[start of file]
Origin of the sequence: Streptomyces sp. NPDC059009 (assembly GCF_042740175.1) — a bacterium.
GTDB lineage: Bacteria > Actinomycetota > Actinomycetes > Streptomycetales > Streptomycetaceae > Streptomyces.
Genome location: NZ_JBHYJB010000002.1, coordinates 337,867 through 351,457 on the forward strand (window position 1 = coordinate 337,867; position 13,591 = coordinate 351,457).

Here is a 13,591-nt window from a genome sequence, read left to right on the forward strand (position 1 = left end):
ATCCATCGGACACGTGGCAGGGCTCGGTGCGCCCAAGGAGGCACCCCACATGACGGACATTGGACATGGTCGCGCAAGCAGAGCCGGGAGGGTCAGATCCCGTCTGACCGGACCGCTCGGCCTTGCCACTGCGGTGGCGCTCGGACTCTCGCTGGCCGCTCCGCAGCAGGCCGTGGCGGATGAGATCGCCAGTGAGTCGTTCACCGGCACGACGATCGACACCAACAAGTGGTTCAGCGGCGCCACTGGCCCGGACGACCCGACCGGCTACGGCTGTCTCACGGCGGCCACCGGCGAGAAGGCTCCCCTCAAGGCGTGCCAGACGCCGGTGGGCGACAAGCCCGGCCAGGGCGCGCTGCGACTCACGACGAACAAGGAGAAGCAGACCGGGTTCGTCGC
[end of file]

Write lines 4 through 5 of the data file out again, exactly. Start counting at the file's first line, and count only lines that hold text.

Here is a 13,591-nt window from a genome sequence, read left to right on the forward strand (position 1 = left end):
ATCCATCGGACACGTGGCAGGGCTCGGTGCGCCCAAGGAGGCACCCCACATGACGGACATTGGACATGGTCGCGCAAGCAGAGCCGGGAGGGTCAGATCCCGTCTGACCGGACCGCTCGGCCTTGCCACTGCGGTGGCGCTCGGACTCTCGCTGGCCGCTCCGCAGCAGGCCGTGGCGGATGAGATCGCCAGTGAGTCGTTCACCGGCACGACGATCGACACCAACAAGTGGTTCAGCGGCGCCACTGGCCCGGACGACCCGACCGGCTACGGCTGTCTCACGGCGGCCACCGGCGAGAAGGCTCCCCTCAAGGCGTGCCAGACGCCGGTGGGCGACAAGCCCGGCCAGGGCGCGCTGCGACTCACGACGAACAAGGAGAAGCAGACCGGGTTCGTCGC